Home>News>Video Blog – Understanding The Anterior Cruciate Ligament (ACL) Injury
Video Blog – Understanding The Anterior Cruciate Ligament (ACL) Injury
You wouldn’t think Arsenal striker Theo Walcott, Chicago Bulls point guard Derrick Rose, New England Patriots tight end Rob Gronkowski, Leinster winger Luke Fitzgerald, Kilkenny legend Henry Shefflin and Tiger Woods would commiserate each other if they ever met. But they’ve all fallen victim to the cruellest little injury in sports: the ruptured ACL.
In his quoted to the point of cliché speech in ‘Any Given Sunday’, Al Pacino as Head Coach Tony D’Amato says victories are gained “inch by inch” but sometimes it comes down to only half an inch. A half an inch wide stretch of ligament inside the knee that is rarely even considered until something goes wrong and then it is cursed and talked of in grave tones. “Ah, he’s done his cruciate…”
The Anterior Cruciate Ligament is a stabilising ligament in the knee that is designed to prevent excess turning of the knee joint. When the ACL is stretched beyond its stabilising function it tears or snaps completely, leaving the athlete who was in full fight only moments before lying prone on the ground in agony. Those close by hearing a popping sound which is now synonymous in high-level sport with the end of the season for the injured player as recovery times range from six to 12 months. When Walcott went down with no one close to him in the North London Derby that made up the third round of the FA Cup last year, the Spurs fans jeered him for feigning injury but his fellow-professionals knew it was serious. It was soon after confirmed that Walcott will miss the World Cup as Arsenal announced he was out for “at least six months.”
It is a cruel blow to any player but it is certainly not uncommon. That ‘pop’ is being heard more and more on fields of play as athletes grow stronger and faster. As the speed of movement increases on the pitch the chances of tearing the ACL become greater but also as more is known about the injury the possibility of prevention becomes greater. Studies have found that incidents of ACL injury are reduced by regular neuromuscular training so that movement patterns, balance and muscle strength are improved in conjunction with each other. As Eanna Falvey points out our video, a simple warm-up routine centred on jumping and landing has shown significant results in preventing ACL injuries in women’s sports where they are four to six times more common due to different use of the quadriceps and hamstrings when landing.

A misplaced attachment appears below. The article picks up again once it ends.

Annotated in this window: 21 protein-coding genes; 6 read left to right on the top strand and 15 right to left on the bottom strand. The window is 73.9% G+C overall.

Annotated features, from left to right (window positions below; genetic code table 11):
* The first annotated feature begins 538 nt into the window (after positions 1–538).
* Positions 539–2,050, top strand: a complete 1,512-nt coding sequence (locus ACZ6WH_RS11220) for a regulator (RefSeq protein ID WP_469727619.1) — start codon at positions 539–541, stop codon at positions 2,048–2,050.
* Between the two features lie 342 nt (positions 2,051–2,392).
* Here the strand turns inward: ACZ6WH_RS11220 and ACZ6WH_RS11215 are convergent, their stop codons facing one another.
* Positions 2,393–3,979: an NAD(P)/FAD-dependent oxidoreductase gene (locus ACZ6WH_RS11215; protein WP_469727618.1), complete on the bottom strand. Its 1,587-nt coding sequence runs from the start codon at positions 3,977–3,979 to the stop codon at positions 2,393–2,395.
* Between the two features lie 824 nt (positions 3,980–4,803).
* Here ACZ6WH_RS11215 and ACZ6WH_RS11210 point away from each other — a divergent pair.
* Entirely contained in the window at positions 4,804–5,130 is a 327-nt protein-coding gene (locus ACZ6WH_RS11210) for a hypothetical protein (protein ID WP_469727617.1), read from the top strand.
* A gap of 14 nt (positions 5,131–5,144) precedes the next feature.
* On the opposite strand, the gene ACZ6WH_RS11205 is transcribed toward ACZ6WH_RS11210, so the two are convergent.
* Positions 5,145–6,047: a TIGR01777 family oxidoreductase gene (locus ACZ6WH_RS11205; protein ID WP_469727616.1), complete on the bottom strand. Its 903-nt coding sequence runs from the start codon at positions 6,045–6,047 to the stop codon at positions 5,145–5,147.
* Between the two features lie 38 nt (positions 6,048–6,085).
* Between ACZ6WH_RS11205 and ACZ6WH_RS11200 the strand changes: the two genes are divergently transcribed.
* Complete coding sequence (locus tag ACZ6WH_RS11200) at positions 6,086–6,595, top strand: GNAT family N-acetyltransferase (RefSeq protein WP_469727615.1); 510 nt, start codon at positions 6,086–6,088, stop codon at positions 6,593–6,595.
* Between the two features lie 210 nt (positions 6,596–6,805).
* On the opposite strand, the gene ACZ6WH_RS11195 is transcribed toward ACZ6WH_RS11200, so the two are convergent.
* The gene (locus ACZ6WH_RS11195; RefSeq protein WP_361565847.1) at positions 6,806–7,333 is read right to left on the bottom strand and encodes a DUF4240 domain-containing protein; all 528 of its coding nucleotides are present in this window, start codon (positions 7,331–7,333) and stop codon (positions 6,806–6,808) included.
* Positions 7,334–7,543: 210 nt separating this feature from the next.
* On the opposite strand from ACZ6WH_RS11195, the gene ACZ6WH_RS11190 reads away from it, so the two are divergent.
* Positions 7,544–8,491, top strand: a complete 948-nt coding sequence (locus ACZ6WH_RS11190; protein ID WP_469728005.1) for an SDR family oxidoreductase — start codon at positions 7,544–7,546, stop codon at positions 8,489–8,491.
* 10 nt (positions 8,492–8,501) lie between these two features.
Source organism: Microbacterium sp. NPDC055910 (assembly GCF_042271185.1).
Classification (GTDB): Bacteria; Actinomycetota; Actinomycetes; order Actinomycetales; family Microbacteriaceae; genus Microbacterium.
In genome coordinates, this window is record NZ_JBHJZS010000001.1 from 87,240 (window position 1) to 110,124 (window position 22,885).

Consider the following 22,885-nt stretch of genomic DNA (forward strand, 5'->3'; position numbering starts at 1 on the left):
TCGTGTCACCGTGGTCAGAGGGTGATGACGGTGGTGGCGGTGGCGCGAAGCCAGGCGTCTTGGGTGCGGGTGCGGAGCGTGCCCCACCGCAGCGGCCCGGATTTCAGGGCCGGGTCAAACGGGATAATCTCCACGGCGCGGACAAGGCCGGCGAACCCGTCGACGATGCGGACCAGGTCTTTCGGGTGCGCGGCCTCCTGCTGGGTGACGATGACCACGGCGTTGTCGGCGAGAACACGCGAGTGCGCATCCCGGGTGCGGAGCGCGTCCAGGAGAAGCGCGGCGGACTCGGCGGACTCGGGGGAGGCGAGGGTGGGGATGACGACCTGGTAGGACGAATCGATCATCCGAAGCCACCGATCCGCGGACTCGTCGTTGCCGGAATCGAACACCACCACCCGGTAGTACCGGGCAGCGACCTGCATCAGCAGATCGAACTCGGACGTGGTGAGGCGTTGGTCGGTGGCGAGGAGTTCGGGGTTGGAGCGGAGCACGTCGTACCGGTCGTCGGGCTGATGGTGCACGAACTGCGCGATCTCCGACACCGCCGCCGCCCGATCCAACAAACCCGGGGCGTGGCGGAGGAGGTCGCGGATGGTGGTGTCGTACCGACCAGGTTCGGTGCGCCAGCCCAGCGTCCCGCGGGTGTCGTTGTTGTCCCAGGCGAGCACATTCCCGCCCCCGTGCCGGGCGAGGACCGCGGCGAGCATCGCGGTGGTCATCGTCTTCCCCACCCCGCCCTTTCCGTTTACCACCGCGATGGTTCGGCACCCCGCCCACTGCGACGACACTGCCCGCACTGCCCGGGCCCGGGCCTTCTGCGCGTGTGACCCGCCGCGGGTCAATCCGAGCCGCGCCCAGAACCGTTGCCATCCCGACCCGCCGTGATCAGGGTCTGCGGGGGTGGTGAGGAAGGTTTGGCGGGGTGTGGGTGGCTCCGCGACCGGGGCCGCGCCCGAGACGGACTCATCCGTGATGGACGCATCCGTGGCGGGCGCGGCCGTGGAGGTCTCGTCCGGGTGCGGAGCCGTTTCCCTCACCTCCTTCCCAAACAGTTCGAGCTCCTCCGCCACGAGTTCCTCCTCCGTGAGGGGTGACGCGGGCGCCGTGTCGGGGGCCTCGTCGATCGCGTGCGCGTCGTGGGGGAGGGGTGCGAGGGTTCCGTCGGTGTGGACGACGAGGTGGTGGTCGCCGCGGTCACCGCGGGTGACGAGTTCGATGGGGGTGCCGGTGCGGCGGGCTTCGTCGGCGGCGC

Though impact can sometimes be the cause of an ACL tear as in Tom Brady’s 2008 injury generally the injury will happen away from any contact. Twisting, cutting and landing at speed is usually the cause of that ‘pop’ which is why when Walcott went down yards from any Spurs player the enlightened observer knew it was serious. He’d done his cruciate.
Two or three decades ago, Walcott would very likely have ‘done’ his whole career as doctors would simply not have known what to do despite a relatively long period of research and surgery. The first surgical repair of an ACL was conducted in 1895 in Leeds by A.W. Mayo Robson who stitched back together with the ligament of a miner who had been injured in a fall. Six years later the miner was able to run and walk without limping and reported the knee as being ‘perfectly strong’. Since then the ACL has been treated in a number of different ways to varying success but the present surgery which uses the patellar tendon, which connects the bottom of the kneecap to the shinbone, as a replacement ACL is the most beneficial for athletes. Previously the same tendon had to be rerouted through the femur and tibia which was successful for getting people walking again but less successful for getting young men such as Walcott competing at World Cup level again. Now though the patellar tendon is harvested and fed through drilled holes in the femur and tibia, giving a sturdier replacement which can see full function recovered in less than a year after the necessary rehabilitation.
The surgery itself takes around an hour and a half to three hours to harvest the patellar tendon and rehome it through the knee. It is then really that the hard work begins, as the athlete must endure the rehab process of regaining the strength and muscle in the afflicted leg. In fact some findings suggest that the new ACL – the tendon vascularises to become an organic part of the knee after eight months – is stronger than previously.
It is cold comfort for Theo Walcott in a World Cup year but he can be thankful that his ACL injury occurred in such a time of surgery and prevention strategies for future injuries.
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